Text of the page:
It is this application that most interested Mr. Curran. “The practical application of what Mr. Thatcher is teaching is very exciting,” he said. “Kids will take practical applications from this class to wherever they go next.”  

Student Addie Scialla ’22, who is one of 13 pupils in the inaugural class, knows that she will learn valuable engineering skills in the course, but that is not what she is looking forward to most. It is getting to study with the teacher whose enthusiasm, scientific curiosity and devotion to his students took him on an experimenting adventure in the summer of 2021 that excites Addie and her classmates most.

“I know Mr. Thatcher and he’s so energetic and hands-on. I’m really excited to take his class,” Addie said. An avid coffee drinker, she also admits that the coffee challenge is an added enticement. “Every morning, I start my day with a cup of coffee. I know I can perfect it!

Blair Seal

Author of seven novels, including U.S. National Book Award Winner “Let the Great World Spin,” Colum McCann joined the Society of Skeptics on Tuesday, October 5 to discuss the value of storytelling in the Exponential Age. Specifically, Mr. McCann spoke about how society can use stories to shore up democracy and how people can shape the world through listening and storytelling. 
 
For his exclusive talk at Blair, Mr. McCann wished to show the younger generation, specifically, “the value of optimism in the face of all the available evidence” currently impacting society. Watch his presentation below:

Over the course of his writing career, the Dublin native has received numerous national and international honors, including the U.S National Book Award, the International Dublin Literary Award, a Chevalier de l’Ordre des Arts et Lettres from the French government, election to the Irish Arts Academy, several European awards, the 2010 Best Foreign Novel Award in China and an Oscar nomination. His work has been published in over 40 languages, and in 2017, Mr. McCann was elected to the American Academy of Arts and Letters.
 
Apart from storytelling on the page, the Irish author co-founded Narrative 4, a nonprofit global story exchange organization where Mr. McCann, who currently serves as president, encourages the community to tell effective stories for positive change. An essential component of that community, Mr. McCann reiterated, is youth. 
 
“What I wanted for high school students to take away is the extent of the ways that they can change the world through telling their own stories and listening to the stories of others. I also wanted them to understand that optimism is far stronger and far less sentimental than the cynic,” summarized Mr. McCann.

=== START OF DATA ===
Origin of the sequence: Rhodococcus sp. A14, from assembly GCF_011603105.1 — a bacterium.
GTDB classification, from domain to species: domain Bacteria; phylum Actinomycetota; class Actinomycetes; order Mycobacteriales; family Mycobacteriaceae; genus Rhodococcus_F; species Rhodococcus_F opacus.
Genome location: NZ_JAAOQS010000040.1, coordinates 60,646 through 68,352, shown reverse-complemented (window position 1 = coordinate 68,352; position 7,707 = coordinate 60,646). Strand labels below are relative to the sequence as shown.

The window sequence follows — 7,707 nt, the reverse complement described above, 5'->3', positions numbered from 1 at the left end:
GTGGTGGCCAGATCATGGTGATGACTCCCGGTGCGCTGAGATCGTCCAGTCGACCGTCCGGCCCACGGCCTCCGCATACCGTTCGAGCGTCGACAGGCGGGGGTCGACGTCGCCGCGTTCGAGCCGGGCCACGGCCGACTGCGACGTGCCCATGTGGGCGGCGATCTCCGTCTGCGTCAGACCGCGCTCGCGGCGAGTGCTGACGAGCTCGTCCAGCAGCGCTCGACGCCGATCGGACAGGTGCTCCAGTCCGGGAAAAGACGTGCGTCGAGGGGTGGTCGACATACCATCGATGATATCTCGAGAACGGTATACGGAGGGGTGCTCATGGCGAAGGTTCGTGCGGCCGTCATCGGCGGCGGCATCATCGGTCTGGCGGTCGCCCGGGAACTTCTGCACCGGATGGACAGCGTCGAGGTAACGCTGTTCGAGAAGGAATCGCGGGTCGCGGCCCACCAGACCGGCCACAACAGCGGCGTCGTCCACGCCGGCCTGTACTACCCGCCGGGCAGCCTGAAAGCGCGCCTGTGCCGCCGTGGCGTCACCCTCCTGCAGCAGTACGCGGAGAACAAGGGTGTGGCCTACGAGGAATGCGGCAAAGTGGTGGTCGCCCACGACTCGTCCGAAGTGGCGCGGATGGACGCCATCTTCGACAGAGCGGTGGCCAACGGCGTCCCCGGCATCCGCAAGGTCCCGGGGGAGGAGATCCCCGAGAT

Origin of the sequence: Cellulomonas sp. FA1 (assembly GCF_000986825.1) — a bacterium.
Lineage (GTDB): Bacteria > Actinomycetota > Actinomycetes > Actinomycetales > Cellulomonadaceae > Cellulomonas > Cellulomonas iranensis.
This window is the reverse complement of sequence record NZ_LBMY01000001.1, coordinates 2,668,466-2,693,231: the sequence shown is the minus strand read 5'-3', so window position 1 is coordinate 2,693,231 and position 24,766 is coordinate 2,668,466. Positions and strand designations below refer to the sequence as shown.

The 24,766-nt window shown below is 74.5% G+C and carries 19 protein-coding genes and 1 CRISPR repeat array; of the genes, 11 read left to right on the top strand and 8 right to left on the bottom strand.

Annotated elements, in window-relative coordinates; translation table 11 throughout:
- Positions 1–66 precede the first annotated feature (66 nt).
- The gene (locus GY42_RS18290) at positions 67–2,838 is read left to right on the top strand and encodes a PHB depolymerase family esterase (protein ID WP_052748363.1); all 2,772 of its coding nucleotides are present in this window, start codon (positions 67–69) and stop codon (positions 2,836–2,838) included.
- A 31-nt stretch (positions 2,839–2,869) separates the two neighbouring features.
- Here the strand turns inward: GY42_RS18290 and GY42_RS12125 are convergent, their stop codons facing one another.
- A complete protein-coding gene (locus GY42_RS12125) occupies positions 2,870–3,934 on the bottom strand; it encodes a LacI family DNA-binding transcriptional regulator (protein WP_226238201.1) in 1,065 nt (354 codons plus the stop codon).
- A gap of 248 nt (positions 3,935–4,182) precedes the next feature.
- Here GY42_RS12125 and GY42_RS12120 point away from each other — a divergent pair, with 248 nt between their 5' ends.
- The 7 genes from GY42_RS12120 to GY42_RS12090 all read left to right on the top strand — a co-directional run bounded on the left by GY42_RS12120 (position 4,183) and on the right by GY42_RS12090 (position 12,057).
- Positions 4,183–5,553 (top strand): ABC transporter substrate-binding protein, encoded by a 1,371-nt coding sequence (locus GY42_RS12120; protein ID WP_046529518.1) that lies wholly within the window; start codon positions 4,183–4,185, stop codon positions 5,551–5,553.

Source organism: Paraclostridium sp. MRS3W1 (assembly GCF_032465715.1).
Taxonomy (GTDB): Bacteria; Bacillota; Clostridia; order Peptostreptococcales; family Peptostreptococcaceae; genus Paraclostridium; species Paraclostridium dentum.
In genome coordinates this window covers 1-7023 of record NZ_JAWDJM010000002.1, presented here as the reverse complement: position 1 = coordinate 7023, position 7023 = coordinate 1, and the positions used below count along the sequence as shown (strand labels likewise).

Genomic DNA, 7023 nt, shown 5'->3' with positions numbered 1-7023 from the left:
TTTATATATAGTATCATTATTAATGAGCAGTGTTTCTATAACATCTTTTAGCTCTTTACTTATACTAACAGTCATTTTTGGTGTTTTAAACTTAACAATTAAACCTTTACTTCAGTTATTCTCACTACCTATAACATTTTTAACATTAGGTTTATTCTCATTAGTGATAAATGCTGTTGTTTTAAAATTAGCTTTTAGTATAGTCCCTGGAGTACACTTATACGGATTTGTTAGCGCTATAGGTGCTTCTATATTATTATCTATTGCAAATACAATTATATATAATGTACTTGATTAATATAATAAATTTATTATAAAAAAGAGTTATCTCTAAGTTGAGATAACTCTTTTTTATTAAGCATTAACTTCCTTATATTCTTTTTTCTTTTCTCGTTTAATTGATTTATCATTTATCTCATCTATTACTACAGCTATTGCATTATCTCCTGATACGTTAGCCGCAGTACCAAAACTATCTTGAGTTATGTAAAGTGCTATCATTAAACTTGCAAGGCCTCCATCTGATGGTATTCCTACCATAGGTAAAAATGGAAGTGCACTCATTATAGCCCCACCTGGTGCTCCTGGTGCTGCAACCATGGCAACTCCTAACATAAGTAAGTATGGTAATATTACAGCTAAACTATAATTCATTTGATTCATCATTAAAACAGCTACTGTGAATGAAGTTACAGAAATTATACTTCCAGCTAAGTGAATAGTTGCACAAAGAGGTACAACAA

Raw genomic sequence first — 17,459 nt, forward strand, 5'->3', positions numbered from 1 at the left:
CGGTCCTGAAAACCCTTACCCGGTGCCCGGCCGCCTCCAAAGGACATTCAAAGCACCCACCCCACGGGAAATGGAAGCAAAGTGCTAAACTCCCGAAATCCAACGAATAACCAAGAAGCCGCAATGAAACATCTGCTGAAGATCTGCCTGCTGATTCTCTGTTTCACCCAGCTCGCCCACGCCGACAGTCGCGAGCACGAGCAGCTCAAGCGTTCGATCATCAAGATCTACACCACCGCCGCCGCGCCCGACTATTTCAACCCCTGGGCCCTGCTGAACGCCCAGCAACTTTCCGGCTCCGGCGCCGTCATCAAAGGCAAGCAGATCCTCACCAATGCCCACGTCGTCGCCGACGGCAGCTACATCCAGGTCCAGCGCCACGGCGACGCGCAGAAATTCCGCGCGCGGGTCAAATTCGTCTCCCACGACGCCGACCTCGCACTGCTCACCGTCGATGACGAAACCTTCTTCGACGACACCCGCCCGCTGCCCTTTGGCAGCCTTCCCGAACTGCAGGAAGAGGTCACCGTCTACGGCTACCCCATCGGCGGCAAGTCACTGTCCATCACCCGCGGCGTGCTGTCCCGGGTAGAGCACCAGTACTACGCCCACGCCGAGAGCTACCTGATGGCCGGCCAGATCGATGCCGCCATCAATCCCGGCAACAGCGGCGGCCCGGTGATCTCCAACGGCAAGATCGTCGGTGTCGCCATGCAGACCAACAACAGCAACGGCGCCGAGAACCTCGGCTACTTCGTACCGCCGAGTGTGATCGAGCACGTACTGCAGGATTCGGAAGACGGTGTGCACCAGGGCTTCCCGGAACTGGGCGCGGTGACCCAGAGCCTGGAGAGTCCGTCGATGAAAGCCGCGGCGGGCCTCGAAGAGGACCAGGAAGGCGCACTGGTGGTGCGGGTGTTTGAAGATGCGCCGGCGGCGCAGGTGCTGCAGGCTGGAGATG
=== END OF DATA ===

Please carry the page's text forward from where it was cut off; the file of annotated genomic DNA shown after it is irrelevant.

History of Skeptics
The Society of Skeptics was established as a forum for students and faculty to discuss and debate important global issues; it has grown to become one of the premier high school lecture series in the United States. Each week, speakers from the political, social, scientific, economic and literary arenas share their unique perspectives with students, who are encouraged to engage with presenters, asking questions and debating points of view.


The program, which is funded in part by the Class of 1968 Society of Skeptics Endowment Fund, is an outgrowth of the Blair International Society, begun in 1937. Forty years later, former history department chair Elliott Trommald, PhD, Hon. ’65, established the modern Skeptics program as a regular forum for student discussion and debate; history teacher Martin Miller, PhD, took over in the mid-1980s and molded the program into a weekly lecture series, one that has since continued without interruption. Under the tutelage of Dr. Miller and his successor, history department chair Jason Beck, Skeptics has featured a wide variety of speakers who are thought-provoking, engaging, accomplished in their respective fields and often controversial. For a listing of upcoming Skeptics programs, please visit Blair’s website.
 

Hardwick Hall Athletic Mural Dedicated in Memory of Tony Maltese ’55

On the new mural that lines the long corridor of Hardwick Hall, the striking images of Blair athletes from every decade offer their stories across time. The oldest students in Blair’s Athletic History Wall gaze out from 1894. They sit as a team, confident baseball players with handlebar mustaches and crisply parted hair, posing in thick, quilted pants, their legs set wide. The newest images capture Blair’s student-athletes in action—a young woman flying through the air to clear a hurdle, another straining as she pulls back to launch a javelin. Chronicling the story of the School’s sports triumphs, the mural celebrates the Buccaneers who have toiled and left their best on Blair’s athletic fields from the nineteenth century to the present.